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Sushama Kirtikar

The Asian American Heritage Month fact sheet, May 2007, indicates that there are currently 2,319,222 Asian Indians residing in the United States, second only to the Chinese population of 2,797,966. Impressed? Now, consider another statistic. In 2005, an estimated 24,600,000 adults in the U.S. reportedly experienced some form of ‘serious psychological distress.’ This is a staggering number. In this incomprehensibly large number, there must have been thousands of Asian Indians suffering from some mental illness as well. We are not impervious to it as many may want to hallucinate. The time has come for us to shatter the hard glass encrusted stigma that surrounds the issue of mental health problems.

The Centers for Disease Control and Prevention reported in its annual survey, that though 85 percent of Americans believe people are not to be blamed for their mental illness, only 26 percent believe that people are empathic towards the afflicted. This is a large schism between attitude and behavior. It appears we are able to puff up and get sanctimonious in our speech but are unable to actually follow through with our actions. The balloon of righteousness deflates fast, doesn’t it?

In December 2006, a multimedia, national public awareness campaign was launched to combat the negative attitudes about mental illness. The public service ads read “Mental Illness: What a Difference a Friend Makes” according to Angela Kennedy of ‘Counseling Today,’ January 2007. The destigmatizating strategy involved encouraging youngsters (18- to 25-year-olds) to befriend and support their peers who they knew were suffering psychologically. Instead of pontificating on the ills of ostracizing people with mental illness, the approach was to educate the target population on the virtues of friendship in recovery. The buddy system has always been touted as a highly effective game plan from classroom, to scout camp to corporate boardroom.

What if we Indian Americans were to employ the same strategy to shred the thick shroud of ignorance and fear? If each of us took a moment to appraise who we might know who suffers psychological distress and makes the resolve to offer support on a regular basis, we might create a swell of wellness. The person who is writhing under the cloud of mental illness may feel empowered to seek help as s/he feels accepted and validated. Imagine that! How powerful that would be to be part of a cultural revolution to sweep the entire area.

You might ask, “What is required of me? What difference can I make? Me?” Yes, yes, you. You need a non-judgmental attitude, a willingness to listen, a desire to help, and the ability to nudge the person to seek professional help. That is all. Surely we all come equipped with these standard features. You do not need to learn new skills; no fancy add-ons are required.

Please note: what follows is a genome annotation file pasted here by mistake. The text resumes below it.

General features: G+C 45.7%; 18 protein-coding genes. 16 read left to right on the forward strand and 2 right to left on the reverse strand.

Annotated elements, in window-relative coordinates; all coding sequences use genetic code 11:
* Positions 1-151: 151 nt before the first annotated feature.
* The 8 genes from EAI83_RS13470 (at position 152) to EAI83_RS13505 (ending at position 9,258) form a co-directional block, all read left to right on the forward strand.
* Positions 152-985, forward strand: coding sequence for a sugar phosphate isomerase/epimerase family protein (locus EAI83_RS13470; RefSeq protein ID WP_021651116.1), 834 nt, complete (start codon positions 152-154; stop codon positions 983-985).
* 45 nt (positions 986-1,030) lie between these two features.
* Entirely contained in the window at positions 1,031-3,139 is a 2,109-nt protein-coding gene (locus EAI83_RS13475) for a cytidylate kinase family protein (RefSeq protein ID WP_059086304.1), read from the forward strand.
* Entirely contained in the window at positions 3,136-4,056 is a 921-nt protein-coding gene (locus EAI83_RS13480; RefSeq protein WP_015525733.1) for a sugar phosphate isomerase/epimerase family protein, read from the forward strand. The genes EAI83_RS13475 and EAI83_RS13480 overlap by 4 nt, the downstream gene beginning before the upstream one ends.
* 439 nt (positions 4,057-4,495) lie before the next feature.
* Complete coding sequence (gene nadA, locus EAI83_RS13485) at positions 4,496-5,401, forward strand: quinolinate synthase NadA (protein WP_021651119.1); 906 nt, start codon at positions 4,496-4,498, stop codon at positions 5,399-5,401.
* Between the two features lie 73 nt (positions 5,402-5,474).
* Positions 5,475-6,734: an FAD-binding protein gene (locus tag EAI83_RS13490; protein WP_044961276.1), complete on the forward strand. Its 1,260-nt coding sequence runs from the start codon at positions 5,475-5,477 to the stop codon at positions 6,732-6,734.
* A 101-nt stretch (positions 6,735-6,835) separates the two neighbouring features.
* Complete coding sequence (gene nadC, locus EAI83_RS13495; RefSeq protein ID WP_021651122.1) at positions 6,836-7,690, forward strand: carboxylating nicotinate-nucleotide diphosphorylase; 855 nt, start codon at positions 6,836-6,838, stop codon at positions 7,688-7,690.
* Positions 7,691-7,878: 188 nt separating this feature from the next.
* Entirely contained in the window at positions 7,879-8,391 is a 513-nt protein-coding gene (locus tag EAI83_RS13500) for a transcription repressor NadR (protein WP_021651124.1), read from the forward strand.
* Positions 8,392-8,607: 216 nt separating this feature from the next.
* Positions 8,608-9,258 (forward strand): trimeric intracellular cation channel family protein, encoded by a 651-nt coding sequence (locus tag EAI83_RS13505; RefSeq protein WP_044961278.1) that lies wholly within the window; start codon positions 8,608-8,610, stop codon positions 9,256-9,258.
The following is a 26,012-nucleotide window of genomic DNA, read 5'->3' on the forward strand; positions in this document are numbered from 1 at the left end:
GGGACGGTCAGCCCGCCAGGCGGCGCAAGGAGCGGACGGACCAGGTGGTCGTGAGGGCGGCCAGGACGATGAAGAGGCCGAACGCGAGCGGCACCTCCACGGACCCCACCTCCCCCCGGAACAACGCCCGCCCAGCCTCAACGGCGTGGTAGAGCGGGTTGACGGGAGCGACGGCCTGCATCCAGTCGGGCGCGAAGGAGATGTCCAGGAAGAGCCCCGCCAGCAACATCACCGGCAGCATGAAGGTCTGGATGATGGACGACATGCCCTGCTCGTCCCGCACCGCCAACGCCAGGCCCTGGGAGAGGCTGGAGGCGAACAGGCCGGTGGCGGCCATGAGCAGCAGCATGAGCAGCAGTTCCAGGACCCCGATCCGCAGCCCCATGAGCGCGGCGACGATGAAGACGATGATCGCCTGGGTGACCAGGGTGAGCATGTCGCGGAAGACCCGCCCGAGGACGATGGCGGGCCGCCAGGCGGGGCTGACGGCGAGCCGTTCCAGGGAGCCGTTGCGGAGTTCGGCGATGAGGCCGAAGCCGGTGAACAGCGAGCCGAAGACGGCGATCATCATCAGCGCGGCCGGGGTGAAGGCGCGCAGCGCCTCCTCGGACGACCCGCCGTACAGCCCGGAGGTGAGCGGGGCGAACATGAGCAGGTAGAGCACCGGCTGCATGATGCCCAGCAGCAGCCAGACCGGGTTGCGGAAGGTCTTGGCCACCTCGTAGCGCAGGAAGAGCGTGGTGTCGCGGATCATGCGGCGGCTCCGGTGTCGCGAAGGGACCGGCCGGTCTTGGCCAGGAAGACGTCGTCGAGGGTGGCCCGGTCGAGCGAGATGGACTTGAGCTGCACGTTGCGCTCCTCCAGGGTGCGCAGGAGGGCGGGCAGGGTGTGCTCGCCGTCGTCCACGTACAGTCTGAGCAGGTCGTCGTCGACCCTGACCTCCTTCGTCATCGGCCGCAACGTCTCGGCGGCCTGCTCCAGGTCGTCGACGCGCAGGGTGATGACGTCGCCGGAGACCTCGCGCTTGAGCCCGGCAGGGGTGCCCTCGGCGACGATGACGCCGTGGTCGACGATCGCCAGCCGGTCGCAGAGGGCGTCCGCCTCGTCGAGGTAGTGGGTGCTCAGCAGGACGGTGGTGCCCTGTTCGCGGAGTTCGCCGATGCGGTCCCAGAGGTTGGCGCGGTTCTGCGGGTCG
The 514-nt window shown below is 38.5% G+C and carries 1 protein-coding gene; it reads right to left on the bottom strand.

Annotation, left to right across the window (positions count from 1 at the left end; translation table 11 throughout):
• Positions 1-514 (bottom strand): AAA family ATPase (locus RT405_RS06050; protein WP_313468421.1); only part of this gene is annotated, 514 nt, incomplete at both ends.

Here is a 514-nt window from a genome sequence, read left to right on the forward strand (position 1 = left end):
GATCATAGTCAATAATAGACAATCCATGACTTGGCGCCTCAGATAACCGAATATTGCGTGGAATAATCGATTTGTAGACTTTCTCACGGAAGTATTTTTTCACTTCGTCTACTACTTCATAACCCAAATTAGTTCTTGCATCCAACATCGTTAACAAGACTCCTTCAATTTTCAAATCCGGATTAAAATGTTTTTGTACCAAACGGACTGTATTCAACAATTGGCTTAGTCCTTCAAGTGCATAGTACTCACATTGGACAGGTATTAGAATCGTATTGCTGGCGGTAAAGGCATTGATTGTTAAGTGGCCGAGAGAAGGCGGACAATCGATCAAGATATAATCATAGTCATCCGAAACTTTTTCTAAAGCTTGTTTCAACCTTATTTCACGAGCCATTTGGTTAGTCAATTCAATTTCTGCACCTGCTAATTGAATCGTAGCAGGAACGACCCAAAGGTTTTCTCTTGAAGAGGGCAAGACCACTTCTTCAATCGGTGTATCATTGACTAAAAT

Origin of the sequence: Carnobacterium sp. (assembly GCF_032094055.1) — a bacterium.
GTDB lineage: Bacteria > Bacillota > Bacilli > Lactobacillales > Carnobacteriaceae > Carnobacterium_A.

The Web site offers an interactive video clip that helps you understand the role you could play. It states, “By an overwhelming majority (51 percent), individuals with mental health problems approach family and friends first for help.” Like it or not, tag, you are it. You are that friend or family member. Coming from a culture that is one of the most ancient in the world, we could be one of the first to divest ourselves of fossilized stigmas that serve no purpose whatsoever in today’s day and age. We could be trailblazers in ripping the veil of darkness off of mental illness boldly and accepting it openly. Come join me in this movement: the mental health march is on. “We are taking new volunteers. Apply within.”

Sushama Kirtikar, a licensed mental health counselor in private practice, can be reached at (813) 264-7114 or e-mail at

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Dr. Ram P. Ramcharran

There are many organizations in the Tampa Bay area that focus on helping special needs children but the one organization that everyone should know about it is STAND (Statewide Advocacy Network on Disabilities Inc.) This not-for-profit organization, which has been around since December 1996, was organized by a group of parents and attorneys to help educate people on their rights.

STAND's purpose it to inform the families of children with disabilities of their rights. It is dedicated to getting a child with a disability the right education that they are entitled to under the law. The three main laws that STAND is concerned with are: Individuals with Disabilities Education Act, Americans with Disabilities Act and Section 504 of the Rehabilitation act of 1973. It focuses on three topics: advocacy, legal rights, and above all, education.

This year, STAND will be hosting SPARC 2007 – Stand Pinellas Accessing Resource Conference. The organization’s goal is to provide parents, teachers, therapist and other professionals with resources that help children with disabilities make achievements in their life. STAND focuses on children with Special Needs and they take this mission very seriously.

This year SPARC 2007 will be held at Morgan Fitzgerald Middle School in Pinellas Park, on Saturday, Sept. 29, from 7 a.m. to 4:30 p.m. Morgan Fitzgerald is at 6410 118 Ave. N., Largo, FL 33773. Cost for the conference is $25 for pre-registration. That will include one entry to the conference, a lunch ticket and a program.

(Dr. Ram Ramcharran will be a guest speaker at the STAND event. He will be discussing how to better understand and deal with children with special needs. If you have any questions regarding this event, contact Melissa Tremblay, SPARC chairperson at (727) 784-8493 or visit

Dr. Ram P. Ramcharran can be reached at

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